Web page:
Land of The Midnight Sun
Bob Smith sat in his recliner reading the day’s paper. The mouthwatering effervescence of TV dinners cooking in the microwave wafted through the house. The delicate hint of meatloaf told Bob it must be a Tuesday and after Junior went to bed it would be his usual cocktail with his wife Agnes. If he got her drunk enough he might just get lucky.
Junior was sprawled out on the floor in front of Bob fooling around with his plastic ray gun. The Honeymooners played on their brand new television set. In the backyard Bandit could be heard barking. It was dark outside but not late enough to wake anyone up. Bob decided to let Bandit bark. “Probably the neighbor’s cat,” he thought. “Screw that cat and screw the Jones’. Screw Don’s new Buick. It will never be my Cadillac. Burn in hell.”
Bob and Donald Jones had a rivalry that stretched back as far as he could remember. Agnes was the blonde Prom Queen and Bob the Valedictorian. Donald was Salutatorian and his wife Dorothy, a natural brunette, dyed her hair blonde and was homely at best. Before they married Agnes was a fashion model and Bob loved holding it over Don’s head. Agnes was a true blonde. She was blonde where it counted. The thought made Bob’s body tingle and he turned to look at Agnes. But Bob couldn’t turn. His neck was stiff. Stiffer than any old football injury or bad night’s sleep.
“Christ what’s the matter. My fingers. Oh god am I having a heart attack? No it isn’t a heart attack. Its my whole body. I’m stuck. I’m frozen. Why can’t I move? I’m paralyzed. Help. Help me Agnes,” Bob shouted. Even though he had been taking his meds Bob felt a panic attack striking at the speed of light.
Out of Bob’s peripherals he could see that Agnes was a perfect statue in front of the microwave. She did not move when the timer went off on the microwave. She did not flinch when the plastic cover on the TV dinner began to burn. On the stove potatoes cooking in a pot boiled over on to the floor. Bob’s attention then turned to his son.
“Junior! Junior can you hear me,” Bob thought, not quite sure if his words were audible.
Junior did not move. He did not heed his father’s call. Junior, ray gun in hand, just sat in front of the TV like a frozen zombie.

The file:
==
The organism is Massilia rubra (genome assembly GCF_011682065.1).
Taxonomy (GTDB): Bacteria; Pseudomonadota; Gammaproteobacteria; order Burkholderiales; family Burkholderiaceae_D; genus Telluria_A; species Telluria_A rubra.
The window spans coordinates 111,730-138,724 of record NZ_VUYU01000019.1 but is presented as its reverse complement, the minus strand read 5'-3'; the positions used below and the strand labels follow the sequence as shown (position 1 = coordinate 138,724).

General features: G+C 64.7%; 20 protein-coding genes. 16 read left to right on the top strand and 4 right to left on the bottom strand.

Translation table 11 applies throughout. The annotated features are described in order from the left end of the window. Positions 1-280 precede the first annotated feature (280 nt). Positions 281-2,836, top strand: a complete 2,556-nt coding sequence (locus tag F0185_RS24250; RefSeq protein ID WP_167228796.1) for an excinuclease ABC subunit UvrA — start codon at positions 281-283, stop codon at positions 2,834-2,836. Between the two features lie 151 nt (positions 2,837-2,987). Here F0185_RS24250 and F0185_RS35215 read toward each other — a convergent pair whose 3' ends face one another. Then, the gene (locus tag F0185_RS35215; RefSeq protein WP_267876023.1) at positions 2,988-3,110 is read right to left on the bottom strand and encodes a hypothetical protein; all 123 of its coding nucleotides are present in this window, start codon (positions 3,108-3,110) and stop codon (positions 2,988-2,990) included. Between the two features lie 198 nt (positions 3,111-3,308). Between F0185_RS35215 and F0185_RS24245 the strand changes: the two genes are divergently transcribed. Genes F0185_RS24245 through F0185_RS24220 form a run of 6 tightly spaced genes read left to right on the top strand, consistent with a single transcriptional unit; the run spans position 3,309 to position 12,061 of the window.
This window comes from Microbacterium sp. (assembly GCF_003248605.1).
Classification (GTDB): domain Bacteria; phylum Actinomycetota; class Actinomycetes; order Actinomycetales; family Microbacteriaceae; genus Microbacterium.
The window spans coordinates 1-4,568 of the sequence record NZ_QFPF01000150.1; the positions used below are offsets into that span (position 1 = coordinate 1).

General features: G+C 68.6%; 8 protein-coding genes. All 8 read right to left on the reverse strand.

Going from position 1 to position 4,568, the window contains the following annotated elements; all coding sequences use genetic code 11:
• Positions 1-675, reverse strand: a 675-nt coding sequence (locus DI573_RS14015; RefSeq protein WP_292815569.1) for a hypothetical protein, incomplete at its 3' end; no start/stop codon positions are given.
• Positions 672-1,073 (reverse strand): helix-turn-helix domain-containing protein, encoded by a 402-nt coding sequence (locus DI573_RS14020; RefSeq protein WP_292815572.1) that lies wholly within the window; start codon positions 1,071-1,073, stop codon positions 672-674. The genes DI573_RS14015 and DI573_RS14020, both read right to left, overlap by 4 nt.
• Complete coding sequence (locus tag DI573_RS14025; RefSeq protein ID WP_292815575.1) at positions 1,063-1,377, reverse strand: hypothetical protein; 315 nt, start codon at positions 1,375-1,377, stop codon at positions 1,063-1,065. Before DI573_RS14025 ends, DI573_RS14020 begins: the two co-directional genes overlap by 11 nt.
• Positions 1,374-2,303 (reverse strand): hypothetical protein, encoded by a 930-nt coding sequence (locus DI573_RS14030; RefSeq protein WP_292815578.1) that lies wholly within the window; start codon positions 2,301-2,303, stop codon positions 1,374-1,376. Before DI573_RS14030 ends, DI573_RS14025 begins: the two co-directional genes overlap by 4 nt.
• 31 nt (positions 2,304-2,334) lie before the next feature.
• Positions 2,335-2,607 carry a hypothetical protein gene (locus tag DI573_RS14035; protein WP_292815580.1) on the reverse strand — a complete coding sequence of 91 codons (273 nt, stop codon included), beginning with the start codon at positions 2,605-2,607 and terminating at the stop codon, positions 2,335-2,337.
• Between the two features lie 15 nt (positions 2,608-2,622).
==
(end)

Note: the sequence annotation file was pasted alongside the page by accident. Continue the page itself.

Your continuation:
“Dear God. What’s happening? Is this it? Is this the end?” Bob thought until he heard the wailing of a siren, the way he wanted to wail but couldn’t. It was the wailing Bob felt when he was told his parents died in a car accident. The same wailing that crippled him when Junior nearly drowned in the community pool. The boy would have died if not for the quick acting of lifeguard and his administering CPR. This wailing Bob had seen before in the Public Service Announcements. The thought made him nauseas.
Suddenly the TV went dead. A whiff of ozone filled the air. Suddenly a great flash of light nearly blinded Bob. A great gust of wind shattered the windows and knocked Agnes to the floor in pieces. Bob watched as his brand new Television set, the set he had put away nearly 2 months salary for, went up in flames. Bob watched as his son’s skin peeled back layer by layer, bubbling like tar. He could taste the smell of the boy’s smoldering hair. Bob watched as his son, the son he and his wife tried nearly two years to have, the son he had taken to baseball practice just hours earlier, fell to ashes in a neat pile at his feet.
Bob then felt his own body sizzle as if he was dancing on the surface of the Sun. Bob began drowning in endless pain; the kind of infinite pain mothers feel having watched their children die before their very eyes. He felt the dark enlightenment only a madman could know and in his agony a thousand silent screams echoed against the walls of his mind.
Bob hung in an abyss. Darkness enveloped and invaded him. “Am I dead? Is this death?” he thought. Suddenly he faintly heard footsteps coming towards him.
“Help. Finally some help. Can you hear me? Please help me,” screamed Bob, but no one answered. Then he heard a man’s voice.
“Jesus. Will you look at this? We’ll have take this back to the lab for analysis. Think the dog is alive?” a man spoke.
“Nah. Saw him fry on the monitor,” answered another man.
“Anyways let’s get to work. Got to have the final product ready before the damn Russkies. Place an order for another Bob. Have this one recycled. Gonna need another Jones too. Gonna need a new damn neighborhood. Haha. Poor Bob” said one of the men. They both chuckled.
“Poor me”, Bob thought. “Poor, poor Bob.”